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Students, faculty discuss coronavirus regulations for 2022-23 academic year

Similar to last year, University regulations state that masks must be worn in libraries as well as in teaching and clinical spaces.  – Photo by Markus Winkler / Unsplash

The University’s coronavirus disease (COVID-19) regulations for the 2022-23 academic year were introduced on August 16.

All students and employees are still required to be vaccinated and boosted against COVID-19 before arriving on campus, according to the announcement. Additionally, face coverings must be worn in classrooms, libraries and clinical spaces.

In a change from last school year, face coverings will not be required at indoor events, but proof of full vaccination still needs to be shown, according to the press release.

James Ryan, a School of Environmental and Biological Sciences junior, said he believes that some regulations, such as having to wear a mask on the bus, are still inconvenient.

He said the University should remove all regulations as soon as possible as there are no masking regulations for the general public.

Avery Sullivan, a School of Arts and Sciences sophomore, said Rutgers’ masking policies are inconsistent across different settings.

“It just feels very inconsistent between not having to wear a mask in the gym but having to wear one in a classroom and not having to wear one in the residence halls but having to wear one on the bus,” she said. “We want to do the right thing, but it’s hard to do so when the rules are constantly changing.”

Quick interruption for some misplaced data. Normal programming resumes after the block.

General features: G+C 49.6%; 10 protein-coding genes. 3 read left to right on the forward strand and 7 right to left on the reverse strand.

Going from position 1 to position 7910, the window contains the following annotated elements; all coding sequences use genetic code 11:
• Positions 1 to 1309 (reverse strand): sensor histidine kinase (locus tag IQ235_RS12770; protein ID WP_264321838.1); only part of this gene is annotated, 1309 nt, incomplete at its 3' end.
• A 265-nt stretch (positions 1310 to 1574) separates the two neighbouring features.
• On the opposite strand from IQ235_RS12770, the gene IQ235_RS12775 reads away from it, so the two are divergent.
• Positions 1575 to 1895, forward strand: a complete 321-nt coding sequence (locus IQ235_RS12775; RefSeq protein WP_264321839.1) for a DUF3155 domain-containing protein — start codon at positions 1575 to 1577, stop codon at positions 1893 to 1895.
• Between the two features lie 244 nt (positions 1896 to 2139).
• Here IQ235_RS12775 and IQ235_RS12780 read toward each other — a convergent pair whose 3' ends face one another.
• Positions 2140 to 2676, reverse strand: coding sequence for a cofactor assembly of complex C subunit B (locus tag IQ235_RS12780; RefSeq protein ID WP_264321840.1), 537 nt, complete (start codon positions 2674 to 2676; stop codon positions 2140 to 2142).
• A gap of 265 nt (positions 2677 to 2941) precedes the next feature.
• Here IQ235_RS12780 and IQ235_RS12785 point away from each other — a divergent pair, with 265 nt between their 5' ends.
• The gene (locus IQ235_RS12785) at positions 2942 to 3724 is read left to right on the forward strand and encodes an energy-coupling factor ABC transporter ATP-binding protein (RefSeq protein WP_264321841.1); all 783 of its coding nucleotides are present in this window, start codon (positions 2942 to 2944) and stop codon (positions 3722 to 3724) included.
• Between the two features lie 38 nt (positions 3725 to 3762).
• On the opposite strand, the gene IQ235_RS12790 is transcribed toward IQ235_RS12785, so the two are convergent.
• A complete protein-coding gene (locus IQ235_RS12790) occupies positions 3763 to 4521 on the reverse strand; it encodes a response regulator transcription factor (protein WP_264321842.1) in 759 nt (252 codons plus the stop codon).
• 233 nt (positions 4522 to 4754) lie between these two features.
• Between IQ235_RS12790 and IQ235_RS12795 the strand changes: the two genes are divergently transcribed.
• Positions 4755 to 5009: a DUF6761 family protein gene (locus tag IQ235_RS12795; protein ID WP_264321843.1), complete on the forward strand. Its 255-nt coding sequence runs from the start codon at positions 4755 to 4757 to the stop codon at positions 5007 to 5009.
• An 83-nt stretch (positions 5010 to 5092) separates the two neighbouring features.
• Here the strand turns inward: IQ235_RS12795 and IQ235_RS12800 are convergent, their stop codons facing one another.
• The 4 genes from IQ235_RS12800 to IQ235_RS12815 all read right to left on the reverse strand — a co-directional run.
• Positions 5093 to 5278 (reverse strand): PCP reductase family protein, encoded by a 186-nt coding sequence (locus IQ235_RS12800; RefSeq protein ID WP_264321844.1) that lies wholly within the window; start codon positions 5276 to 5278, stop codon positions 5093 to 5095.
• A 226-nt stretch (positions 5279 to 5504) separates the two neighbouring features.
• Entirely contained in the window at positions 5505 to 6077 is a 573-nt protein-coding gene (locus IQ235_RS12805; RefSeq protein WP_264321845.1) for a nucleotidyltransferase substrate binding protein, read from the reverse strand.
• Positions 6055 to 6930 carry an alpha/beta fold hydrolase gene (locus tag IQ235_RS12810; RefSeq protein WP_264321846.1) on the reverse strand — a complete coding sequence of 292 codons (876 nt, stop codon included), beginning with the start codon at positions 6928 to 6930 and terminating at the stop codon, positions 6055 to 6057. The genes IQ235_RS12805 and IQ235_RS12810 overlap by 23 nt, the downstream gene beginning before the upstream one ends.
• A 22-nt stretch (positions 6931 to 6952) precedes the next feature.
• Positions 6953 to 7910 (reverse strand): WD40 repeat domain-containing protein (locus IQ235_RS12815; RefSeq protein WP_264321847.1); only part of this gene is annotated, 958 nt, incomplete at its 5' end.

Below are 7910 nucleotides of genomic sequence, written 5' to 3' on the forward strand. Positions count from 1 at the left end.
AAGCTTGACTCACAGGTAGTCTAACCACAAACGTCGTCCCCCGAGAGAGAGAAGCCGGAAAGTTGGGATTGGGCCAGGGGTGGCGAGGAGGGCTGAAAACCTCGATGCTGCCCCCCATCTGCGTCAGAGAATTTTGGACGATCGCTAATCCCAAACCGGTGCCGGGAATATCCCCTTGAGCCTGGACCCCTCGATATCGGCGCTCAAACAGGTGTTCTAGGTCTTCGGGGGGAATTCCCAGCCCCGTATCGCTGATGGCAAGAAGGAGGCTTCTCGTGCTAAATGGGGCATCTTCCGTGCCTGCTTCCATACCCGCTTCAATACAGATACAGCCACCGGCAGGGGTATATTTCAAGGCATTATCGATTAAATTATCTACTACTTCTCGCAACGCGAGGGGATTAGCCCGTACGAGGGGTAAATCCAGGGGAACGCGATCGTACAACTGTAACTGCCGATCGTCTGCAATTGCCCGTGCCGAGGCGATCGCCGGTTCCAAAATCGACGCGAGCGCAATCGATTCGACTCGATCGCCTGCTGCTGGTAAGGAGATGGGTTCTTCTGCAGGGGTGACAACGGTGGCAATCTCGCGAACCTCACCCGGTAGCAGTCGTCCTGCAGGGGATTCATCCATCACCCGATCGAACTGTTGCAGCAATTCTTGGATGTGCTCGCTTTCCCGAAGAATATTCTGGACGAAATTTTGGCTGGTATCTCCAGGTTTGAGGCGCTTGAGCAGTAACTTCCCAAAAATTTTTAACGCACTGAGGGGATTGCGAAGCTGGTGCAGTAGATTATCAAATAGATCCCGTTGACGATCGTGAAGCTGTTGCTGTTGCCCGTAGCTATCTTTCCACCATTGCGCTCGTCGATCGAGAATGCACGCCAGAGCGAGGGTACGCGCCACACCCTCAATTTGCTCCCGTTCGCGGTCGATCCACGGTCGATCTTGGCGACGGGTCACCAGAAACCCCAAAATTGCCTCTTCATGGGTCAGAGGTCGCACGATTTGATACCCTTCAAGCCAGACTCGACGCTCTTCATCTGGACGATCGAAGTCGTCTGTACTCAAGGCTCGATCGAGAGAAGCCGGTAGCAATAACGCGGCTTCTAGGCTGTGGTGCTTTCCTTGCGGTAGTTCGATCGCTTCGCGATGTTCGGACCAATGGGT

Sullivan feels that these discrepancies increase her worries over whether she is staying safe. She said that during class, she feels safe with a mask on but questions whether she is staying safe in areas where she is not wearing a mask.

Jamal Ali, an assistant professor in the Department of African, Middle Eastern and South Asian Languages and Literatures, said his and other language classes are less effective when students and instructors wear face coverings. 

“Students learn words and pronunciation by watching lips move and by hearing and imitating, and the instructor responds to and gives feedback on their oral production,” he said. “All of this is of course much more difficult when everyone's mouths are covered.” 

Ali said that he understood why there were regulations in place during the previous academic year, but now that all students and staff are required to be vaccinated, he believes that the face covering requirement in teaching spaces should be eliminated. 

Compared to last year, he said students and faculty are less strict about wearing their masks properly. He also said students have told him that their instructors are not as strictly enforcing the mask regulations as they had been previously. 

In addition to COVID-19, the monkeypox virus is a concern for the University, according to the press release. Rutgers does not have access to the monkeypox vaccine or treatment but does encourage any student or faculty member who has contracted or been exposed to the virus to seek outside treatment, according to the press release.

In response to whether regulations regarding monkeypox should be put into place, Ryan said he believes there needs to be more data available before such policies are established.

“I believe there should be more data and more numbers before we can make any assumptions or conclusions about (monkeypox regulations),” he said.

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